As more and more of humanity becomes incarcerated during the great Covid-19 lock-down, so people are devising more and more ingenious ways of combatting boredom whilst living in small, enclosed spaces.
Strategies so far have included: doing zany things on apartment balconies, like singing opera and running marathons; making fancy displays in your house windows with teddy bears (partly in honour of Michael Rosen, author of the 1989 children’s book We’re Going on a Bear Hunt, who alas is seriously ill at the moment); and sticking lots of whacky photographs and film-clips on social media, for example, of your worst culinary disasters, of your attempts to work out using household objects as gym equipment, of you and your family members re-enacting famous works of art, and of how you looked at the start of the lock-down compared with how you’ll look at the end of it.
Additionally, if you’re a wealthy Hollywood celebrity who’s totally insulated from reality, you can amuse yourself by posting on social media footage of you and a procession of your equally famous and wealthy friends delivering a tone-deaf – in all senses of the term – rendition of John Lennon’s Imagine. This exercise in sanctimonious pukery was the brainchild of actress Gal Gadot and among the rogue’s gallery taking turns to sing lines of Lennon’s song were Amy Adams, Will Ferrell, James Marsden, Natalie Portman and Sarah Silverman (whom I thought would have known better). No doubt the lines “Imagine no possessions / I wonder if you can…” warmed the hearts of millions of workers, laid-off because of the pandemic, who are wondering if anytime in the near future they’d have a job, a wage or, indeed, possessions to look forward to.
Anyway, I’ve noticed another recent trend whereby locked-in people who like reading have taken pictures of their bookshelves and put them on Facebook and Twitter for other readers’ perusal. The more disorganised and overflowing the bookshelves, it seems, the more appreciative the feedback they get. So as a bibliophile, and to give myself something to do for a couple of minutes – in the face of the vast existentialist desert of empty time that stretches into infinity ahead of me – I’ve taken a few photos of my bookshelves.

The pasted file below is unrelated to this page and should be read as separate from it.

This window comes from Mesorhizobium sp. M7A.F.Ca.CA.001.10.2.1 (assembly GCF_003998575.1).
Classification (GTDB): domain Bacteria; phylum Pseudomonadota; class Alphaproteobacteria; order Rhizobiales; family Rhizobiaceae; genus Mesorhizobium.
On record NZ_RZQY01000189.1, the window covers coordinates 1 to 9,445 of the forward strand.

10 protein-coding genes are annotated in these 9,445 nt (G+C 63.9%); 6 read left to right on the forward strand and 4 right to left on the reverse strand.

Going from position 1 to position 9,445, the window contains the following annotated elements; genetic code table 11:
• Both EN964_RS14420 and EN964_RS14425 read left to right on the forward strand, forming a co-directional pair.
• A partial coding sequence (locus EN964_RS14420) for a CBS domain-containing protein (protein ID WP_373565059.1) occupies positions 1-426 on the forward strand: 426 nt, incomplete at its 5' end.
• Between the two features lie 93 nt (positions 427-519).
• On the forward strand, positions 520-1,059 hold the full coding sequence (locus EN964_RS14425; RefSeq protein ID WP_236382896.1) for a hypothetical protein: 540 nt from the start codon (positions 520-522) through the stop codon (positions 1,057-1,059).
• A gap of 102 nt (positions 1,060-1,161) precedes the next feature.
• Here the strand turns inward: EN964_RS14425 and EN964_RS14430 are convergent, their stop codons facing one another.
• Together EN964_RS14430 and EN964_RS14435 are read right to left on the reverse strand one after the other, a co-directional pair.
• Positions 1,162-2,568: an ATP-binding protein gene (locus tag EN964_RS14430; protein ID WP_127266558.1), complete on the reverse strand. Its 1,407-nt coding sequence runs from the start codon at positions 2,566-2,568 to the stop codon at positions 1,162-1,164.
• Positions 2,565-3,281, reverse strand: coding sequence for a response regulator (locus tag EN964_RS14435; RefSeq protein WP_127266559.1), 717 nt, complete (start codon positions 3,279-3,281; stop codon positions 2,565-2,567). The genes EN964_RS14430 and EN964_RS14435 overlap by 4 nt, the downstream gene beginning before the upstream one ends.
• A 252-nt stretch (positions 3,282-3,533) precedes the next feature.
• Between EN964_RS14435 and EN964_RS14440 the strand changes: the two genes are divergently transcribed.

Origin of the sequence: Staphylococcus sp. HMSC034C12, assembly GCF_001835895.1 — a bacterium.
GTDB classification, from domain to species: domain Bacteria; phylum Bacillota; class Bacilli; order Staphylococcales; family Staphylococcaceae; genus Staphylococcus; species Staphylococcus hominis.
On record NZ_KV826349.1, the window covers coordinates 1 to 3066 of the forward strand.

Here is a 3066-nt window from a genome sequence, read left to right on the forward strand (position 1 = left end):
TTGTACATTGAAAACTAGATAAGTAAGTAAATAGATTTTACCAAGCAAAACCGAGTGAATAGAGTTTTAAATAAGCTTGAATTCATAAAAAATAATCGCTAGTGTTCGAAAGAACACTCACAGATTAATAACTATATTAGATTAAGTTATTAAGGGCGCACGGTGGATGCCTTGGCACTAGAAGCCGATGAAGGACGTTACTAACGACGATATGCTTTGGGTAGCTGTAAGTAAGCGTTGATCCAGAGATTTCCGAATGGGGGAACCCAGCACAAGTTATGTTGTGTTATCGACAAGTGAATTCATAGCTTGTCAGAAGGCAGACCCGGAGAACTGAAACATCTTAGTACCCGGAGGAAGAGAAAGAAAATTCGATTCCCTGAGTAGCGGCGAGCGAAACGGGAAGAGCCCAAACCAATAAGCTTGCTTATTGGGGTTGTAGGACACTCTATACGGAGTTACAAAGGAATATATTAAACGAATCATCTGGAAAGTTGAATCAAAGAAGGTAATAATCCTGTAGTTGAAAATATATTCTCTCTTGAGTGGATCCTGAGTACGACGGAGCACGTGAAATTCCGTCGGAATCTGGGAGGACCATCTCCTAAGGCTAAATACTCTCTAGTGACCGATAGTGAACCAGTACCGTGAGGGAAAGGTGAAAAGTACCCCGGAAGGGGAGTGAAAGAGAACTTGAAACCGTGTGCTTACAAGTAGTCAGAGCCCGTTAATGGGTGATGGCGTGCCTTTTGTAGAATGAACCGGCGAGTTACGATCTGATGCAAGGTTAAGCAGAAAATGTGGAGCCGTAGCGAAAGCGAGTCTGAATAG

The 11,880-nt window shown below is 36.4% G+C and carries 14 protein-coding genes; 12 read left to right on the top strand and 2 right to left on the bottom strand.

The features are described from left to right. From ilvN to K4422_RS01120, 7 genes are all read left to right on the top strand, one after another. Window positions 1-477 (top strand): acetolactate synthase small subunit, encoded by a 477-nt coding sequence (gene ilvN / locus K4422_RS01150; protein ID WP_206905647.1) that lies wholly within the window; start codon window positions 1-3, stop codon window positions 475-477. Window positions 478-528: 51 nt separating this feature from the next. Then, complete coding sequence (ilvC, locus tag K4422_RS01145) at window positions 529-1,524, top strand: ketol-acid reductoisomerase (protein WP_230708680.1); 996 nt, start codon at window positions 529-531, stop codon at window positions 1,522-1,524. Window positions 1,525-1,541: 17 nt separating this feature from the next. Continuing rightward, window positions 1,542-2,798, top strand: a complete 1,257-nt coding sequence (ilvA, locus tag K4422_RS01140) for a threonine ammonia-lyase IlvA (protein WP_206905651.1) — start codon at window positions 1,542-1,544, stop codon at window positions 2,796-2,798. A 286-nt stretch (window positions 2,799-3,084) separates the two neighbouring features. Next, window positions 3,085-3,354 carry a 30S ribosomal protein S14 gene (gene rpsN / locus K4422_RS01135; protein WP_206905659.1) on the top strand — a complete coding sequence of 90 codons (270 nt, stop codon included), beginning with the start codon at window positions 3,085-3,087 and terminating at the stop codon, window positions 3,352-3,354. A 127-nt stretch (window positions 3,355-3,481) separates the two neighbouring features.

(I should add that the books shown probably don’t constitute one percent of the books I own. However, the vast majority of my collection is currently stored in boxes in an attic in Scotland and these are just the books I have with me in my current abode in Sri Lanka.)
Unfortunately, my bookcase is stuffed with so many other things – notebooks, files, papers, broken electrical equipment – that there are actually more proper books stacked beside it than residing on the shelves inside it. Here’s a close up of the stacks. If you look carefully, you’ll see that Daphne du Maurier is currently top of the pile for me, physically as well as metaphorically.
Meanwhile, on the bottom shelf, there lurks a strange combination of Irvine Welsh, Kingsley Amis, Arthur C. Clarke, Isaac Bashevis Singer, Iain Banks, Robert Louis Stevenson, Thomas Harris and Theodore Sturgeon. That last writer was the man who formulated Sturgeon’s Law, which stated that “90 percent of everything is crap.” (Unless it’s a social-media singalong by Hollywood celebrities attempting John Lennon’s Imagine, in which case 100 percent of it is crap.) The book lying on top with the camera-flash-obscured spine is a non-fiction one about The Avengers. Because I’m elderly, I’m referring to the sublime 1961-69 TV series, not to the superhero movie franchise.
And above, on the top shelf, some Donna Tartt, John McGahern, Bill Hicks, a couple of Patrick O’Brian books about Captain Jack Aubrey and the complete Sherlock Holmes stories… The horizontal book with the unreadable spine here is The Irish Witch (1973) by that pot-boiling author of yesteryear, Dennis Wheatley. (Unkind critics would quip that it wasn’t just the spines of Wheatley’s novels that were unreadable.) Also, there are three books in view that are about James Bond, although none of them were authored by Ian Fleming. Can you spot them?
Finally, here’s the top of the bookcase, a perfect spot for positioning your effigies of Zen frogs and the Hindu goddess Kali, ornamental Burmese and Sri Lankan lions, Mexican Day of the Dead miniature skulls and posters for old Sean Connery and Timothy Dalton Bond movies.
Actually, looking at the books in these pictures, I realise that I’ve read most, but not all of them. There are still a few tomes I need to get through. Which means that the vast existentialist desert of empty time stretching into infinity ahead of me shouldn’t be so empty after all.